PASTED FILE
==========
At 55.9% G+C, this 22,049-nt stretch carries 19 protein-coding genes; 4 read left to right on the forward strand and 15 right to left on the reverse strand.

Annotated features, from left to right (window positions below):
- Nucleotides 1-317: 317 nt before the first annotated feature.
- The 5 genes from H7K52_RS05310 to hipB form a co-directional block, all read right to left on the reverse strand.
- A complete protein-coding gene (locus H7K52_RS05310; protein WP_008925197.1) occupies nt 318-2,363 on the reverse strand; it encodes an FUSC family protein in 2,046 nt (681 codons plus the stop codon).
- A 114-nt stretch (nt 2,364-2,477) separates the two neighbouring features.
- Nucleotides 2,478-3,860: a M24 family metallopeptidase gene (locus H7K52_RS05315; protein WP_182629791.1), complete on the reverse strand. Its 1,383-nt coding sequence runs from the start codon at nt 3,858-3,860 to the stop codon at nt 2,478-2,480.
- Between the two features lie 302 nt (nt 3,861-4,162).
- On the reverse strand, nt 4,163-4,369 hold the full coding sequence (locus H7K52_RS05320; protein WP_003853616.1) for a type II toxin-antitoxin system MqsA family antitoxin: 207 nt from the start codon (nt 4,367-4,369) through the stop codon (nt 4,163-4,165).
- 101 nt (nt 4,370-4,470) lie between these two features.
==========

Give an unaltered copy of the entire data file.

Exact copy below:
At 55.9% G+C, this 22,049-nt stretch carries 19 protein-coding genes; 4 read left to right on the forward strand and 15 right to left on the reverse strand.

Annotated features, from left to right (window positions below):
- Nucleotides 1-317: 317 nt before the first annotated feature.
- The 5 genes from H7K52_RS05310 to hipB form a co-directional block, all read right to left on the reverse strand.
- A complete protein-coding gene (locus H7K52_RS05310; protein WP_008925197.1) occupies nt 318-2,363 on the reverse strand; it encodes an FUSC family protein in 2,046 nt (681 codons plus the stop codon).
- A 114-nt stretch (nt 2,364-2,477) separates the two neighbouring features.
- Nucleotides 2,478-3,860: a M24 family metallopeptidase gene (locus H7K52_RS05315; protein WP_182629791.1), complete on the reverse strand. Its 1,383-nt coding sequence runs from the start codon at nt 3,858-3,860 to the stop codon at nt 2,478-2,480.
- Between the two features lie 302 nt (nt 3,861-4,162).
- On the reverse strand, nt 4,163-4,369 hold the full coding sequence (locus H7K52_RS05320; protein WP_003853616.1) for a type II toxin-antitoxin system MqsA family antitoxin: 207 nt from the start codon (nt 4,367-4,369) through the stop codon (nt 4,163-4,165).
- 101 nt (nt 4,370-4,470) lie between these two features.